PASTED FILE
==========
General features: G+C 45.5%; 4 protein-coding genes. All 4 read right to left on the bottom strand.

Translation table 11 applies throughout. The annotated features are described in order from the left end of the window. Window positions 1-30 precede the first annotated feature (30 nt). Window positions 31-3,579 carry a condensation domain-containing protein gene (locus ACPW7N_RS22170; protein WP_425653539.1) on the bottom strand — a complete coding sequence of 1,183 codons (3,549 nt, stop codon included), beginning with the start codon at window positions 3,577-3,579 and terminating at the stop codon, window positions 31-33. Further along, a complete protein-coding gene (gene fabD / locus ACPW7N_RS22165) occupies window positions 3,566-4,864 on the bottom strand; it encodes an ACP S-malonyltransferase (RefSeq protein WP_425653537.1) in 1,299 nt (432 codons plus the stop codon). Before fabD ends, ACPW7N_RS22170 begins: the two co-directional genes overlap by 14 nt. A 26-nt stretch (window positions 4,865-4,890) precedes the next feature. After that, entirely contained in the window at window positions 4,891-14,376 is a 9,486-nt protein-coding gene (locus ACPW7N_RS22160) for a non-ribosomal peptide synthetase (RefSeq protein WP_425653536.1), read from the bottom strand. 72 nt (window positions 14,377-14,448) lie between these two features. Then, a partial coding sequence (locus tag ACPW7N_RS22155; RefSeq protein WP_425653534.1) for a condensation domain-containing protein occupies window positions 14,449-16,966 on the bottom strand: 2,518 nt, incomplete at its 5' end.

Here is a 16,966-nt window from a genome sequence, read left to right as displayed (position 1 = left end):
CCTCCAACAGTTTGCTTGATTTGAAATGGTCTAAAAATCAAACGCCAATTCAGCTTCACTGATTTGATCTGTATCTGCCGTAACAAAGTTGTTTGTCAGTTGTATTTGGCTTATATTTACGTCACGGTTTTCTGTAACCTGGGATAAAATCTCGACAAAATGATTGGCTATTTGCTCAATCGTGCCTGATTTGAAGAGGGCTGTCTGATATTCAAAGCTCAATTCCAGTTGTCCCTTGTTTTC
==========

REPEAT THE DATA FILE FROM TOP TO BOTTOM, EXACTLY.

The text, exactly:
General features: G+C 45.5%; 4 protein-coding genes. All 4 read right to left on the bottom strand.

Translation table 11 applies throughout. The annotated features are described in order from the left end of the window. Window positions 1-30 precede the first annotated feature (30 nt). Window positions 31-3,579 carry a condensation domain-containing protein gene (locus ACPW7N_RS22170; protein WP_425653539.1) on the bottom strand — a complete coding sequence of 1,183 codons (3,549 nt, stop codon included), beginning with the start codon at window positions 3,577-3,579 and terminating at the stop codon, window positions 31-33. Further along, a complete protein-coding gene (gene fabD / locus ACPW7N_RS22165) occupies window positions 3,566-4,864 on the bottom strand; it encodes an ACP S-malonyltransferase (RefSeq protein WP_425653537.1) in 1,299 nt (432 codons plus the stop codon). Before fabD ends, ACPW7N_RS22170 begins: the two co-directional genes overlap by 14 nt. A 26-nt stretch (window positions 4,865-4,890) precedes the next feature. After that, entirely contained in the window at window positions 4,891-14,376 is a 9,486-nt protein-coding gene (locus ACPW7N_RS22160) for a non-ribosomal peptide synthetase (RefSeq protein WP_425653536.1), read from the bottom strand. 72 nt (window positions 14,377-14,448) lie between these two features. Then, a partial coding sequence (locus tag ACPW7N_RS22155; RefSeq protein WP_425653534.1) for a condensation domain-containing protein occupies window positions 14,449-16,966 on the bottom strand: 2,518 nt, incomplete at its 5' end.

Here is a 16,966-nt window from a genome sequence, read left to right as displayed (position 1 = left end):
CCTCCAACAGTTTGCTTGATTTGAAATGGTCTAAAAATCAAACGCCAATTCAGCTTCACTGATTTGATCTGTATCTGCCGTAACAAAGTTGTTTGTCAGTTGTATTTGGCTTATATTTACGTCACGGTTTTCTGTAACCTGGGATAAAATCTCGACAAAATGATTGGCTATTTGCTCAATCGTGCCTGATTTGAAGAGGGCTGTCTGATATTCAAAGCTCAATTCCAGTTGTCCCTTGTTTTC